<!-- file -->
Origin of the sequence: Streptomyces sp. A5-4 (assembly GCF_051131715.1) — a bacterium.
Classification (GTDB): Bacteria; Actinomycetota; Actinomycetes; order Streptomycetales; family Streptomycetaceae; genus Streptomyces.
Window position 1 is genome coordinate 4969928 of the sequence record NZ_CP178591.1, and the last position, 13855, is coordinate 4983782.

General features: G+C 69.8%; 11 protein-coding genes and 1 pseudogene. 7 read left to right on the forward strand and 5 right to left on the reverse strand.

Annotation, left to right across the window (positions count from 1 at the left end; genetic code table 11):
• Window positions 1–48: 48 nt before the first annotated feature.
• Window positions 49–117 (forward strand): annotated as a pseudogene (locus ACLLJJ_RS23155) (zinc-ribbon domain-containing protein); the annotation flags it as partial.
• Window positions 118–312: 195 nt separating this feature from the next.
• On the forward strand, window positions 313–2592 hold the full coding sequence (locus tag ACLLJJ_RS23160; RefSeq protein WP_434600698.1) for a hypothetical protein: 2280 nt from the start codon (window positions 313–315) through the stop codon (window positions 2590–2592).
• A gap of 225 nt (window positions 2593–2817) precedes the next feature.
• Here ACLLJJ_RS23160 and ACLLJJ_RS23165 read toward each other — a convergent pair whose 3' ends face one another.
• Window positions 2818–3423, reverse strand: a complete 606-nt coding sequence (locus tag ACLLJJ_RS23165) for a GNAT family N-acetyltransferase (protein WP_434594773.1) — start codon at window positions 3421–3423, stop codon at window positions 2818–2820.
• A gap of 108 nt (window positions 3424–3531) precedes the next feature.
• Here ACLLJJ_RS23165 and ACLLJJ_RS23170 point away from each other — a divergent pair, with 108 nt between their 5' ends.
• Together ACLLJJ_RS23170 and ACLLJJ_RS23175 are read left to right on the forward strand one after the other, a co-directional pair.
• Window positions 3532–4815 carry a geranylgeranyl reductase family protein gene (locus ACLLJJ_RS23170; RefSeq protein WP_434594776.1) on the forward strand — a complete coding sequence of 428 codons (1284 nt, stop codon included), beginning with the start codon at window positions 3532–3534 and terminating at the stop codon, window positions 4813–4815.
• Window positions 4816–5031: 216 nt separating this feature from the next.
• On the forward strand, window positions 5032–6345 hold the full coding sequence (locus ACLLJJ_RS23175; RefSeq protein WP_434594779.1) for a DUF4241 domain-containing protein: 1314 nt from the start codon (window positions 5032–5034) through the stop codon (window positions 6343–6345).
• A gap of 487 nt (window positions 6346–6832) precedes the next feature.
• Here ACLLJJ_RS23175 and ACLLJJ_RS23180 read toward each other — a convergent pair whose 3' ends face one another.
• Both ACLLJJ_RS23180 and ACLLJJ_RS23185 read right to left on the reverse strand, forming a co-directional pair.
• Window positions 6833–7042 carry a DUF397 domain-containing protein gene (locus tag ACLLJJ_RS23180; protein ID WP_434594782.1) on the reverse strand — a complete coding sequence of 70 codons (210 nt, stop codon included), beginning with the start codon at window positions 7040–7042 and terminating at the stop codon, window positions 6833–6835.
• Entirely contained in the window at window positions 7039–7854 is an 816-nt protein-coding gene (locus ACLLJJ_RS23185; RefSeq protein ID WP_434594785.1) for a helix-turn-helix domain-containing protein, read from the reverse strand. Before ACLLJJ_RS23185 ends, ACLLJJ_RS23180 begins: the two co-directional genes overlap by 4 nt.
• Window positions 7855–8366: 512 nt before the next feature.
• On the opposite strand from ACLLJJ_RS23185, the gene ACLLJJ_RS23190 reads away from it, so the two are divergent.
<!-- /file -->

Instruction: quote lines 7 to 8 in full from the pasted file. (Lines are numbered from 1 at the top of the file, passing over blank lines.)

• Window positions 49–117 (forward strand): annotated as a pseudogene (locus ACLLJJ_RS23155) (zinc-ribbon domain-containing protein); the annotation flags it as partial.
• Window positions 118–312: 195 nt separating this feature from the next.